“The ongoing fear of the measles vaccine and the myths about measles vaccine and autism just won't go away - and put us at continuous risk,” Pavia said. One such myth, according to most experts, is that the shot might cause autism in children. Pavia stressed that when parents decide against vaccinating their child, their action may affect other kids, as well. “Your child might get measles and do well. But if you are the one who brings measles back into the community and your child infects someone else in the classroom who can't be vaccinated because of being immunocompromised, you might be responsible for the death of another child or an infant who can't be vaccinated,” he said.
“While this still ongoing outbreak feeds largely on unvaccinated individuals, the high proportion of cases who received two doses raises concerns on vaccine effectiveness,” Philippe Belanger said adding, “However, the take-home message is still to get vaccinated.”
Two mass campaigns were implemented in Quebec in 1996. The goal of the first was to administer a second dose of measles vaccine to children aged 18 months to 16 years, and the goal of the second was to introduce a two-dose measles vaccine schedule in young children (at 12 and 18 months). The first initiative resulted in an 89% coverage rate for the second dose. Despite these efforts, Belanger said that Quebec is experiencing the largest measles outbreak reported in the Americas since 2000.
Between Jan. 1 and Aug. 3, 2011, 727 cases were reported; 682 meet the national case definition and 35% of those were laboratory confirmed. Prior to mid-March, the few sporadic cases were linked to importations from Europe, but there was continued transmission that peaked in May, and the cases declined after the end of the school year in late June. However, cases continued to persist through Aug. 3.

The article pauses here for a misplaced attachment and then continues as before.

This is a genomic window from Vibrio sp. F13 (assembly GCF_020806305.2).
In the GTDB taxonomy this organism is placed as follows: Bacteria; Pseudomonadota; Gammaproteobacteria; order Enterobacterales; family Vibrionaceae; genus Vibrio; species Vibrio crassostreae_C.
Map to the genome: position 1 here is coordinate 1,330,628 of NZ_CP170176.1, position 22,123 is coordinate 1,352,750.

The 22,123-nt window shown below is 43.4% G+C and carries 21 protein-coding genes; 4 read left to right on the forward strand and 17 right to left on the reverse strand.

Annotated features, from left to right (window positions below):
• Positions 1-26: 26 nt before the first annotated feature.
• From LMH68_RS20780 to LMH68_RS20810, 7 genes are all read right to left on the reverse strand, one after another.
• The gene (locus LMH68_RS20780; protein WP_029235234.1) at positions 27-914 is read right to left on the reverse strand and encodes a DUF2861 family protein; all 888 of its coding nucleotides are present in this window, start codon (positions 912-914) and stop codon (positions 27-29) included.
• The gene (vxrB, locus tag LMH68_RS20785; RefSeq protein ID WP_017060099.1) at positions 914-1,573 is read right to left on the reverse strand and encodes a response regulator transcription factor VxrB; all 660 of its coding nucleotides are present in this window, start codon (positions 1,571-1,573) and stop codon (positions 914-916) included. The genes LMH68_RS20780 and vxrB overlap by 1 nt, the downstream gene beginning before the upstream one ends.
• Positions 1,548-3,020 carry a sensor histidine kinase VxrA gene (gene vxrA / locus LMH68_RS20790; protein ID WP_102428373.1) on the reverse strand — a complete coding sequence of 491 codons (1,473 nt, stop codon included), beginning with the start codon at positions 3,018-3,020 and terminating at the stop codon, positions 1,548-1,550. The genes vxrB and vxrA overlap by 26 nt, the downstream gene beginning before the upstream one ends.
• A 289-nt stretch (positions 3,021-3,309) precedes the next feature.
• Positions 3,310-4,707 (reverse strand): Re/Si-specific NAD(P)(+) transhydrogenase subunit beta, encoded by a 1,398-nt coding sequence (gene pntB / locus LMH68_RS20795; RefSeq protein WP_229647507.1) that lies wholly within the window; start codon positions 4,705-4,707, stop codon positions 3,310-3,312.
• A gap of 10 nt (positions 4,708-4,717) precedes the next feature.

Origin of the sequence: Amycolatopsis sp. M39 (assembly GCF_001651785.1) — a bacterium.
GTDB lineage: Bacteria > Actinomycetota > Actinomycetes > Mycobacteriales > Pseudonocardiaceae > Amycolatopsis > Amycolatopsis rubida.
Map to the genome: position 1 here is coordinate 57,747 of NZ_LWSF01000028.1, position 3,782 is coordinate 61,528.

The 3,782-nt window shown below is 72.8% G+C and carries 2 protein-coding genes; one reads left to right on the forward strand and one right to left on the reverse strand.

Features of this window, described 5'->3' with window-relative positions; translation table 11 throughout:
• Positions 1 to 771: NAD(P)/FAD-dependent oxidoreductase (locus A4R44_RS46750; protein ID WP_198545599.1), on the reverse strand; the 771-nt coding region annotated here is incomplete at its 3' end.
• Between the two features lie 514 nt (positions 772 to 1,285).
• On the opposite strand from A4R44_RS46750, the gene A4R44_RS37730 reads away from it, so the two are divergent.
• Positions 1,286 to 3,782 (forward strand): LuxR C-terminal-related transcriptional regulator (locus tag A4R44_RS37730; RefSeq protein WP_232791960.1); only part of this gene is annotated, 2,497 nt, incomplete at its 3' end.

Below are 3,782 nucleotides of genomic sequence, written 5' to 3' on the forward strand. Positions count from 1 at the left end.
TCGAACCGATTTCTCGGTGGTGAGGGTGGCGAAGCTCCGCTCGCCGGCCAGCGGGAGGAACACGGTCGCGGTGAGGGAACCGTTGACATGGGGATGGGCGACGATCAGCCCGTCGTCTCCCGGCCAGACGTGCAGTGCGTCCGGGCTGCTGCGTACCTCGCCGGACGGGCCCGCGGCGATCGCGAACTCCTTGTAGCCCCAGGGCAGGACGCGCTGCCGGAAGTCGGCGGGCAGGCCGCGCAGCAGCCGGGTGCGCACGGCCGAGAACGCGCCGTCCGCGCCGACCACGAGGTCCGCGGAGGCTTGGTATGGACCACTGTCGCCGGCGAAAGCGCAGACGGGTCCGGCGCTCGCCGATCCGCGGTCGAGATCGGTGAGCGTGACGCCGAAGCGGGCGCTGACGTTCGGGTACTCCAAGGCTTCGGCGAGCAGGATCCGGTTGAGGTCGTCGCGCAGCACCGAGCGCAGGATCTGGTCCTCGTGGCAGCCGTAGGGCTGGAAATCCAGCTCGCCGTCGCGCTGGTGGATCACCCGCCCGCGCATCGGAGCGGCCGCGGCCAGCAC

In Auckland some doctors are calling for a national mass vaccination to control the spreading outbreak. The central Auckland and Waitemata health districts have been worst affected in an outbreak since May. By last week, 250 cases had been reported. Waikato has been affected since July, with more than 20 cases and many other areas have had sporadic cases of the highly infectious viral disease. Of the 29 new cases of confirmed or probable measles reported last week, 19 were from the Auckland region. The remainder were in six other health districts from Northland to Southland.
“There has to be a serious look at the control of the current outbreak,” said pediatric infectious diseases specialist Professor Diana Lennon, of Auckland University. “The main option is to do a mass campaign, to consider vaccinating everybody from one year of age to the end of school. We've got to mop up the years and years and years of poor vaccine delivery,” she said.
The director of the Immunization Advisory Centre at Auckland University, Dr Nikki Turner, agreed on the need for catch-up work to fill in the gaps in the national coverage with measles, mumps and rubella (MMR) vaccination. She said although New Zealand now had reasonably high coverage of young children - 90 per cent of 2-year-olds were up-to-date with their immunizations - there were big gaps among older children and young adults. “So throughout New Zealand we've got pockets of people who are not immunized, who can transmit measles. A lot of people still have this myth that measles is a disease of young children, but we're seeing measles in adults, young adults, older adults, older kids.”
The clinical director of primary care at the Auckland and Waitemata District Health Boards, Stuart Jenkins, said the regional public health service had ceased tracing measles cases because the boards had decided it was now better to increase vaccination.
“For the past few months, the ministry has been encouraging general practitioners to increase measles immunization as much as they are able to," said deputy public health director Dr Darren Hunt.